Culture, Global, Israel, Religion

Israeli wins Fields Medal

Elon Lindenstrauss
Elon Lindenstrauss
Mazal tov to Prof. Elon Lindenstrauss of Hebrew University and Princeton University, who just became the first Israeli to win the Fields Medal! The Fields Medal, awarded this week in India at the International Congress of Mathematicians, is often called the Nobel Prize of mathematics (there is no Nobel in math), but unlike the Nobel Prizes, it is only awarded every 4 years, and only to people age 40 and under.
Lindenstrauss won the prize “for his results on measure rigidity in ergodic theory, and their applications to number theory”. “Er-WHAT-ic theory?”, you may ask. The official release explains:

Ergodic theory studies dynamical systems, which are simply mathematical rules that describe how a system changes over time. So, for example, a dynamical system might describe a billiard ball ricocheting around a frictionless, pocketless billiard table. The ball will travel in a straight line until it hits the side of the table, which it will bounce off of as if from a mirror. If the table is rectangular, this dynamical system is pretty simple and predictable, because a ball sent any direction will end up bouncing off each of the four walls at a consistent angle. But suppose, on the other hand, that the billiard table has rounded ends like a stadium. In that case, a ball from almost any starting position headed in almost any direction will shoot all over the entire stadium at endlessly varying angles.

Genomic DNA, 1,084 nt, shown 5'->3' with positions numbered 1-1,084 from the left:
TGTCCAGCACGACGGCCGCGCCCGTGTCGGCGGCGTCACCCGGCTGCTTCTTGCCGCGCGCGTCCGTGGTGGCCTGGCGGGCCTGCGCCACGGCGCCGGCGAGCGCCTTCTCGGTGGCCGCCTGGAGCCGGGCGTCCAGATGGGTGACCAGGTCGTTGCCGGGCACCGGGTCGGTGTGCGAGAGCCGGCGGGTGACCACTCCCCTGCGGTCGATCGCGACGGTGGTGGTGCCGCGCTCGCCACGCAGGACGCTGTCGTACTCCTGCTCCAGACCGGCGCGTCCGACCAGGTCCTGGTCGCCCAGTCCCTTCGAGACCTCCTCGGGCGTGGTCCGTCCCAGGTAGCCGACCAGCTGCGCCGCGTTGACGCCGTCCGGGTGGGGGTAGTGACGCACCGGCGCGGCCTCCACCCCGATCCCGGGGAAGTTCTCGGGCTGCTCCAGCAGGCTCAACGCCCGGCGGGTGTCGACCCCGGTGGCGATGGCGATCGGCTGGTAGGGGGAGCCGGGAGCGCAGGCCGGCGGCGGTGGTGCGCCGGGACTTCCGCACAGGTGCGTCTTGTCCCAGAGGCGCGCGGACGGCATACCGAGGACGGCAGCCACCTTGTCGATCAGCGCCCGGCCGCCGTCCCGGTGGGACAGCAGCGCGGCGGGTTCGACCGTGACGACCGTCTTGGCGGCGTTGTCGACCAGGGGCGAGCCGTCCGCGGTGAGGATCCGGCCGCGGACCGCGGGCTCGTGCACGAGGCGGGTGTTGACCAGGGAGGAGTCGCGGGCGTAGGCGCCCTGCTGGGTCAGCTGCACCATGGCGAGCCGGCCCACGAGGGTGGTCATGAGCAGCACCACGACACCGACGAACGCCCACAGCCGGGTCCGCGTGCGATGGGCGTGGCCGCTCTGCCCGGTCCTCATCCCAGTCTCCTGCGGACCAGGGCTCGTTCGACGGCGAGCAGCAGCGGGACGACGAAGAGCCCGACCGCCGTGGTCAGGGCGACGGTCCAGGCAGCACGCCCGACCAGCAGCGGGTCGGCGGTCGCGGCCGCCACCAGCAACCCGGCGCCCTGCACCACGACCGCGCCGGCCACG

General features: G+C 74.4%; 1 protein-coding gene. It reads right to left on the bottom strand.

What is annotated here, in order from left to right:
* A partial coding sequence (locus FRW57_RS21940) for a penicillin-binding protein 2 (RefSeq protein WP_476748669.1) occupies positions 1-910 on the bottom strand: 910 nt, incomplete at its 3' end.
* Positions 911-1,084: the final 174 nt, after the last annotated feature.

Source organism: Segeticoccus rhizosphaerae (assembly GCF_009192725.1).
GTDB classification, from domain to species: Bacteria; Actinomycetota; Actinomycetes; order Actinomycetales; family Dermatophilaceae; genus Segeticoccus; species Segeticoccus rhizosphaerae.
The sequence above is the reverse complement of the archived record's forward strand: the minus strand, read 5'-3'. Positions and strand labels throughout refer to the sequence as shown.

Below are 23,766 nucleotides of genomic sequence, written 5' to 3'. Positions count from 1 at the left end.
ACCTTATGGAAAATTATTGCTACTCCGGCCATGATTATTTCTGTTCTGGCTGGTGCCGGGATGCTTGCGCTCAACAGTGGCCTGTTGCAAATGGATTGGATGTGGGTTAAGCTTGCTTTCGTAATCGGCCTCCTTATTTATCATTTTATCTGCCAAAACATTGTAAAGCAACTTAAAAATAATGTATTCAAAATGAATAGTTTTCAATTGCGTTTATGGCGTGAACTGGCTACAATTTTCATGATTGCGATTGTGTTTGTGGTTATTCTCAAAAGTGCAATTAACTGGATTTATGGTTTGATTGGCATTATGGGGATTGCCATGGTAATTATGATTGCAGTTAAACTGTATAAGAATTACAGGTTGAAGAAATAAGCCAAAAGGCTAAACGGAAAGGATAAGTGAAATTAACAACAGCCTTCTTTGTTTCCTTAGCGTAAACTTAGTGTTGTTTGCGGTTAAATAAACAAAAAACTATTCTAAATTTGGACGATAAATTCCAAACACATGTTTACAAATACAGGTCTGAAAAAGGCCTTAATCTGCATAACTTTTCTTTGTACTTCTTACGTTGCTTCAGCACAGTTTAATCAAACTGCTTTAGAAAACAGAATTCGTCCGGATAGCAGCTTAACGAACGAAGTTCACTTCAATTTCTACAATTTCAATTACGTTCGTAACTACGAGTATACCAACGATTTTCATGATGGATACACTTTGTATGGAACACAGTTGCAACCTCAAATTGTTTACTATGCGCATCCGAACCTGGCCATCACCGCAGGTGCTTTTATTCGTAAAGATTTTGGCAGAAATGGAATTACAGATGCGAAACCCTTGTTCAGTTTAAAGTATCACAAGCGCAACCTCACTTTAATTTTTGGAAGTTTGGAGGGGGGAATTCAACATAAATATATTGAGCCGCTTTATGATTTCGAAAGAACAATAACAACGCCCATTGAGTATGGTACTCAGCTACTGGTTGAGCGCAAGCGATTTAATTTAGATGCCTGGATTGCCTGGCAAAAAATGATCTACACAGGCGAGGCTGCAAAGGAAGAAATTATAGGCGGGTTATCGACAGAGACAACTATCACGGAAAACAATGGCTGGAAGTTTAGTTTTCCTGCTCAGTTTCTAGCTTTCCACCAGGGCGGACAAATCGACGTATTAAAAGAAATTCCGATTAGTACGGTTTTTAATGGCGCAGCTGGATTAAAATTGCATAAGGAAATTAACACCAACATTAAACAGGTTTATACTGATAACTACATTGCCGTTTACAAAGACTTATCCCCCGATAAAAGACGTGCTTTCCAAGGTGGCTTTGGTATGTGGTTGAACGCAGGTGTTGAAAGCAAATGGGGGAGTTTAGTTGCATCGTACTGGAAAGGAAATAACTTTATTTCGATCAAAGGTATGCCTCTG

Systems with this kind of complicated behavior are called “ergodic.”
The way that mathematicians pin down this notion that the trajectories spread out all over the space is through the notion of “measure invariance.” A measure can be thought of as a more flexible way to compute area, and having an invariant measure essentially assures that if two regions of the space in some sense have equal areas, points will travel into them the same percentage of the time. By contrast, in the rectangular table (which of course is not ergodic), the center will get very little traffic in most directions.
In many dynamical systems, there is more than one invariant measure, that is, more than one way of computing area for which almost all the trajectories will go into equal areas equally often. In fact, there are often infinitely many invariant measures. What Lindenstrauss showed, however, is that in certain circumstances, there can be only a very few invariant measures. This turns out to be an extremely powerful tool, a kind of hammer that can break hard problems open.

Read on to learn more about Lindenstrauss’s contributions to the field.

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